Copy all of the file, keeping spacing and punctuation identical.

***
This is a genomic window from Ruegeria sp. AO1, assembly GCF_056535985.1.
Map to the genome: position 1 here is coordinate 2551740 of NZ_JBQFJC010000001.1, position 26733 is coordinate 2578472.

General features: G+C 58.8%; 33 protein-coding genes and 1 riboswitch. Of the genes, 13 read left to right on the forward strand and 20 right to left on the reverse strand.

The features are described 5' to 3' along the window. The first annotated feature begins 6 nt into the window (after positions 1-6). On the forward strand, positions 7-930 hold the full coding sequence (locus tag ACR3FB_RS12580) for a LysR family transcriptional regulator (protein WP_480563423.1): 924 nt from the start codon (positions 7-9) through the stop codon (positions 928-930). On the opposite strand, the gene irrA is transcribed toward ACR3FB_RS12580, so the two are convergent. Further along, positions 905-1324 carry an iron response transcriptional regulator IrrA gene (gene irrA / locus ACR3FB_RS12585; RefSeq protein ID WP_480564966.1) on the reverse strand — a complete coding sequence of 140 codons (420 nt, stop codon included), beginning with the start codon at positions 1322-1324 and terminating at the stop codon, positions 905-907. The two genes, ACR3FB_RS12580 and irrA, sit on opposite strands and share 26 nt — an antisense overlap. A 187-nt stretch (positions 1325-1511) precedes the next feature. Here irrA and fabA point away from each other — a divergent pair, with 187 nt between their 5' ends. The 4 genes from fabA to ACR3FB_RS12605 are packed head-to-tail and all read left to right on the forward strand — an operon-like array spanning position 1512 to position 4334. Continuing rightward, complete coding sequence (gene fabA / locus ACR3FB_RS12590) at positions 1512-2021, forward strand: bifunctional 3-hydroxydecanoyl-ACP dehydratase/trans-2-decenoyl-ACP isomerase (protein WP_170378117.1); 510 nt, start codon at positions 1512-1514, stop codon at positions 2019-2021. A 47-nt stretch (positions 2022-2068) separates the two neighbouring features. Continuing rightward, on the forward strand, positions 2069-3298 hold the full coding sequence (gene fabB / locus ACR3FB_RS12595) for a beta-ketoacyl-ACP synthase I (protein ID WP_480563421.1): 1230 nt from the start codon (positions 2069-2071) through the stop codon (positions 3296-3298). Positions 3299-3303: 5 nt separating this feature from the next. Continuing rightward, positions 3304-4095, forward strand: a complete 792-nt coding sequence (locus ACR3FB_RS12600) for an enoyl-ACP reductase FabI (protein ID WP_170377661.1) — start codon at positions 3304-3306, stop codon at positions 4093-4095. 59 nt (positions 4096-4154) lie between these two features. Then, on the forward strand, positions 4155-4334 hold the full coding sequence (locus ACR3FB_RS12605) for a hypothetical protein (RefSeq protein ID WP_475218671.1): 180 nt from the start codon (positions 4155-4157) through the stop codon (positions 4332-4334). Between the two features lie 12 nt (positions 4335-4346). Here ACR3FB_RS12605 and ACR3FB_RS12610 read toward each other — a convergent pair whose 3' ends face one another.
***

This is a genomic window from Ruegeria sp. AO1, assembly GCF_056535985.1.
Map to the genome: position 1 here is coordinate 2551740 of NZ_JBQFJC010000001.1, position 26733 is coordinate 2578472.

General features: G+C 58.8%; 33 protein-coding genes and 1 riboswitch. Of the genes, 13 read left to right on the forward strand and 20 right to left on the reverse strand.

The features are described 5' to 3' along the window. The first annotated feature begins 6 nt into the window (after positions 1-6). On the forward strand, positions 7-930 hold the full coding sequence (locus tag ACR3FB_RS12580) for a LysR family transcriptional regulator (protein WP_480563423.1): 924 nt from the start codon (positions 7-9) through the stop codon (positions 928-930). On the opposite strand, the gene irrA is transcribed toward ACR3FB_RS12580, so the two are convergent. Further along, positions 905-1324 carry an iron response transcriptional regulator IrrA gene (gene irrA / locus ACR3FB_RS12585; RefSeq protein ID WP_480564966.1) on the reverse strand — a complete coding sequence of 140 codons (420 nt, stop codon included), beginning with the start codon at positions 1322-1324 and terminating at the stop codon, positions 905-907. The two genes, ACR3FB_RS12580 and irrA, sit on opposite strands and share 26 nt — an antisense overlap. A 187-nt stretch (positions 1325-1511) precedes the next feature. Here irrA and fabA point away from each other — a divergent pair, with 187 nt between their 5' ends. The 4 genes from fabA to ACR3FB_RS12605 are packed head-to-tail and all read left to right on the forward strand — an operon-like array spanning position 1512 to position 4334. Continuing rightward, complete coding sequence (gene fabA / locus ACR3FB_RS12590) at positions 1512-2021, forward strand: bifunctional 3-hydroxydecanoyl-ACP dehydratase/trans-2-decenoyl-ACP isomerase (protein WP_170378117.1); 510 nt, start codon at positions 1512-1514, stop codon at positions 2019-2021. A 47-nt stretch (positions 2022-2068) separates the two neighbouring features. Continuing rightward, on the forward strand, positions 2069-3298 hold the full coding sequence (gene fabB / locus ACR3FB_RS12595) for a beta-ketoacyl-ACP synthase I (protein ID WP_480563421.1): 1230 nt from the start codon (positions 2069-2071) through the stop codon (positions 3296-3298). Positions 3299-3303: 5 nt separating this feature from the next. Continuing rightward, positions 3304-4095, forward strand: a complete 792-nt coding sequence (locus ACR3FB_RS12600) for an enoyl-ACP reductase FabI (protein ID WP_170377661.1) — start codon at positions 3304-3306, stop codon at positions 4093-4095. 59 nt (positions 4096-4154) lie between these two features. Then, on the forward strand, positions 4155-4334 hold the full coding sequence (locus ACR3FB_RS12605) for a hypothetical protein (RefSeq protein ID WP_475218671.1): 180 nt from the start codon (positions 4155-4157) through the stop codon (positions 4332-4334). Between the two features lie 12 nt (positions 4335-4346). Here ACR3FB_RS12605 and ACR3FB_RS12610 read toward each other — a convergent pair whose 3' ends face one another.